Learn more about R&D chemical mechanical polishing by requesting our FREE informational CD.

Download our CMP White Paper


FREE subscription
Subscribe for free to receive each issue of Semiconductor Today magazine and weekly news brief.


31 December 2007


‘Third-wave’ solar panels power Nanosolar’s first contract

Copper indium gallium selenide (CIGS) photovoltaic technology is making its first steps from investor promise to physical products. Furthermore, Nanosolar of San Jose, CA, USA has won a contract to supply panels for a solar power plant located on a former landfill site owned by one of the largest waste management companies in east Germany.

The project will be based on Nanosolar’s ‘Utility Panel’ in combination with systems technology and services from Beck Energy of GmbH of Kolitzheim, Germany. The initial size of the plant is planned to be 1MW (sufficient to power 400 homes).

The Utility Panel is the first product in Nanosolar’s PowerSheet product line, which is designed as a solution for solar power plants on free fields at the outskirts of towns and cities.

“After five years of product development – including aggressively pipelined science, research and development, manufacturing process development, product testing, manufacturing engineering and tool development, and factory construction – we now have shipped first product and received our first check of product revenue,” says Nanosolar’s CEO Martin Roscheisen on the company’s blog.

Nanosolar was founded in 2002 and claims that it is building the world’s largest solar cell factory (in San Jose, covering an area of 140,000ft²) and the world’s largest panel-assembly factory (in Berlin, Germany, covering 507,000ft²).

The first panel off the production line is to be kept at Nanosolar and the third is being donated to the Tech Museum in San Jose. The second panel was initially put up for sale on eBay but, when Nanosolar decided the proceeds should be donated to charity, fell foul of the auction site’s regulations (since eBay is wary of becoming liable for violation of charity laws). From starting at 99 cents, the panel had reached $13,000 when it was taken off the market with more than six days left for bidding. Nanosolar will keep the panel for the time being.

Nanosolar describes itself as being in the ‘third wave’ of solar power development (the first wave refers to the silicon-based solar cells of 30 years ago, and the second to the development of commercial thin-film technology a decade or so ago). Nanosolar believes that it has tackled shortcomings of previous solar technologies with seven innovations: the use of nanoparticle inks, semiconductor printing, conductive substrates, roll-to-roll processing, low-cost top electrode, sorted cell assembly into modules, and creating a high-current panel.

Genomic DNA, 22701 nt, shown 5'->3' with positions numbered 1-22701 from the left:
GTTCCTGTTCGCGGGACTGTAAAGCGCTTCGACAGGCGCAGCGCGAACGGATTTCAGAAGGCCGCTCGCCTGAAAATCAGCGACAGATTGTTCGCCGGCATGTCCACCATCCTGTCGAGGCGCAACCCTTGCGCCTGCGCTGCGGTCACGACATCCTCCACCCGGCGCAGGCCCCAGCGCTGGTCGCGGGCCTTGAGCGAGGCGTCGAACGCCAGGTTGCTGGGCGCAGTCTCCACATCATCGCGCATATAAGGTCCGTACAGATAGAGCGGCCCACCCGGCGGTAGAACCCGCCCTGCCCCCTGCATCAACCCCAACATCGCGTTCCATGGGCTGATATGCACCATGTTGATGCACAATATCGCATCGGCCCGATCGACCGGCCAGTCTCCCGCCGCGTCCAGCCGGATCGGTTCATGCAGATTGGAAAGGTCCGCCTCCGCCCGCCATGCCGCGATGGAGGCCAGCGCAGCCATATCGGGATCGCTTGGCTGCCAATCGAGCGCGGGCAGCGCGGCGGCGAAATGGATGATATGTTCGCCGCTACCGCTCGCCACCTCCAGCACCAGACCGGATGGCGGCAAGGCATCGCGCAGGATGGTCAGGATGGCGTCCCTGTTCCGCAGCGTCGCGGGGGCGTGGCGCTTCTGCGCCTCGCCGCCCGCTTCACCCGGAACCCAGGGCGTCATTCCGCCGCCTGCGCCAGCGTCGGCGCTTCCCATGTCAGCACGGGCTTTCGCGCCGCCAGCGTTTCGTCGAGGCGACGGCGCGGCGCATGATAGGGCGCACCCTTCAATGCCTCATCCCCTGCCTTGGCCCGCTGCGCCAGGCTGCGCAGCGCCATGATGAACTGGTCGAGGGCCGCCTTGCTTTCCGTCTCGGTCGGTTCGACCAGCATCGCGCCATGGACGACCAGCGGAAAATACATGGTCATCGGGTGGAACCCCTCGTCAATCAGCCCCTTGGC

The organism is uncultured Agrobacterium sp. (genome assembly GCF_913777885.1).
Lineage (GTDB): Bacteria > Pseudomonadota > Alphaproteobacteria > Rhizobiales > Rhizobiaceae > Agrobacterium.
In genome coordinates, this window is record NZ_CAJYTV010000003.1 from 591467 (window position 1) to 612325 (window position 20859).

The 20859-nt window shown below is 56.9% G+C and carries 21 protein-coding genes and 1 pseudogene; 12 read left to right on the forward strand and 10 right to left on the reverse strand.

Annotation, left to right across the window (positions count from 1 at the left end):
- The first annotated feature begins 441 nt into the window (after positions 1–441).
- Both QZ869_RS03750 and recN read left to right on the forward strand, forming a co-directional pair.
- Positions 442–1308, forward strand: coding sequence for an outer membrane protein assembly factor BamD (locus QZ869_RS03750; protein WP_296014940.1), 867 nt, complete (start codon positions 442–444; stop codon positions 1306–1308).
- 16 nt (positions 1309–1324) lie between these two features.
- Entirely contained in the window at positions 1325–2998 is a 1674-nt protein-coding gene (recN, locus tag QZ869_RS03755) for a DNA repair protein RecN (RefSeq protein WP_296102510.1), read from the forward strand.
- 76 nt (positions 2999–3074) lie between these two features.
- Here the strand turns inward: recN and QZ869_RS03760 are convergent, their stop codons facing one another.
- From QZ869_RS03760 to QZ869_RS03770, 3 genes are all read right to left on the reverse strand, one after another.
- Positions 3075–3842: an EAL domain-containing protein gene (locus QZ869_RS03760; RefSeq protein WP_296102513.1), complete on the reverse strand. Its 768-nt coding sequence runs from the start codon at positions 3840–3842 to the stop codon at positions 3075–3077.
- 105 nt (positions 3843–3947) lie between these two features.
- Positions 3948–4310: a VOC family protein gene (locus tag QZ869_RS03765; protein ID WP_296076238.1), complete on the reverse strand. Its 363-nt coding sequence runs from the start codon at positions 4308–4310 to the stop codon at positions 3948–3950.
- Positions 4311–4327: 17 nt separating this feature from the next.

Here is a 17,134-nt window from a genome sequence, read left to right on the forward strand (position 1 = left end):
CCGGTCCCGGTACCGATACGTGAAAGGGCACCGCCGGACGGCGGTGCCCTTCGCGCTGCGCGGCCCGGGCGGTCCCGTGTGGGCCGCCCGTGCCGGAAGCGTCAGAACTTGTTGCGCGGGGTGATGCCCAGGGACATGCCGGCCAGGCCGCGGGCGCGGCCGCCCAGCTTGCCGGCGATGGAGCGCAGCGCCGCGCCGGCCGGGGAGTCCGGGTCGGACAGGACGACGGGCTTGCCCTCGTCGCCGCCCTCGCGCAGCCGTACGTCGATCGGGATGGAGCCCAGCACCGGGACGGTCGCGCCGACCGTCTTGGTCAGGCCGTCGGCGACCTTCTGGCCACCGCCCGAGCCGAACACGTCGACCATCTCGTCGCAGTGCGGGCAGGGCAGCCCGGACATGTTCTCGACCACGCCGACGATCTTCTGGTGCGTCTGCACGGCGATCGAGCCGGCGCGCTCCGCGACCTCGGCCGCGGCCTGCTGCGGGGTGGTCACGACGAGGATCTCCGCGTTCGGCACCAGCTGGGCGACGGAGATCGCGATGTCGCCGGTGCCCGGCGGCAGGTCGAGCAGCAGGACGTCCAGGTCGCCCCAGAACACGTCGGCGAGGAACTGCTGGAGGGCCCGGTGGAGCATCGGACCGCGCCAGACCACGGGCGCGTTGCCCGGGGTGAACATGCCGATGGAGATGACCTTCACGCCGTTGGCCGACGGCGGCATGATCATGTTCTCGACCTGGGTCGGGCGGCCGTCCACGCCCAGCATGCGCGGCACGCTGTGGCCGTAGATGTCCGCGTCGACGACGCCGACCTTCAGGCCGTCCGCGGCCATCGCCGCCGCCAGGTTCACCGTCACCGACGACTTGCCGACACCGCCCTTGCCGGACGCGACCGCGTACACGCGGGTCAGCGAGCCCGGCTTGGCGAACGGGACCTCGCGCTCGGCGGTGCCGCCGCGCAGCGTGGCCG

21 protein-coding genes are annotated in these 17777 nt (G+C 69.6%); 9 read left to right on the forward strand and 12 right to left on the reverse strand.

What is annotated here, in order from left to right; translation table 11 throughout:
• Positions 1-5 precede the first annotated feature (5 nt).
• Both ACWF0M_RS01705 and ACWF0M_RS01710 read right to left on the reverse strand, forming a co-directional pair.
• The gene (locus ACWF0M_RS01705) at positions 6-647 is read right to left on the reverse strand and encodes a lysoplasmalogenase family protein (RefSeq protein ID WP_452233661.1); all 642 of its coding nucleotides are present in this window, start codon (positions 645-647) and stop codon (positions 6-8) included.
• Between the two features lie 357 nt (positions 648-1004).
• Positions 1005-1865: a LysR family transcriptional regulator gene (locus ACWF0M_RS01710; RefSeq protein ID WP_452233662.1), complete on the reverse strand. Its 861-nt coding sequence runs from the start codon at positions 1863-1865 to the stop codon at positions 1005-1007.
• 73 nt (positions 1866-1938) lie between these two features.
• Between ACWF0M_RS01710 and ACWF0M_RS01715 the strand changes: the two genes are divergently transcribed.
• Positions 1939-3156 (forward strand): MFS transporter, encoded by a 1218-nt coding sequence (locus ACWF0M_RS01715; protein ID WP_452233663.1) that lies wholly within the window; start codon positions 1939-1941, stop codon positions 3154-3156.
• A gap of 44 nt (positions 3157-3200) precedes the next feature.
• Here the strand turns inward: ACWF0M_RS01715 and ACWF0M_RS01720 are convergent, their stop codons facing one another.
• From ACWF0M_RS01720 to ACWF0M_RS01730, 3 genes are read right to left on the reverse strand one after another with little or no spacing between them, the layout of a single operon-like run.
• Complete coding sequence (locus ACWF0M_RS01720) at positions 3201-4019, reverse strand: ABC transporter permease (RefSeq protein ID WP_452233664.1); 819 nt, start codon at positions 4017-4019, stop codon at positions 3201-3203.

The ink contains the CIGS semiconductor material. According to Nanosolar, the four elements have to be in just the right atomic ratios to each other, locking in a uniform distribution. The homogeneous mix of nanoparticles in the ink in just the right overall amounts ensures that the atomic ratios of the four elements are correct wherever the ink is printed, even across large areas of deposition. This enables a low-cost roll-to-roll printing process in contrast to usual vacuum deposition processes where, due to the four-element nature of CIGS, one has to atomically synchronize various material sources.

The ink is printed onto a conducting metal foil substrate rather than having to deposit an additional metal thin-film bottom electrode on a non-conducting substrate such as glass or polymer. Nansolar claims that its metal substrate is 20 times more conductive than the stainless steel used by most of its competitors. It also claims a lost-cost top electrode that supports an order of magnitude higher current than previous technology. Top electrodes have to be both conductive and transparent to allow light into the semiconductor layers beneath.

The company also claims to have dealt with problems of the electrical mismatches between cells in assembled panels that lead to significant power losses. All told, Nansolar claims that its products deliver 5-10 times higher current compared with other thin-film solar panels on the market today. However, detailed specs seem to be hard to come by.

Search: Photovoltaic CIGS



The author Mike Cooke is a freelance technology journalist who has worked in the semiconductor and advanced technology sectors since 1997.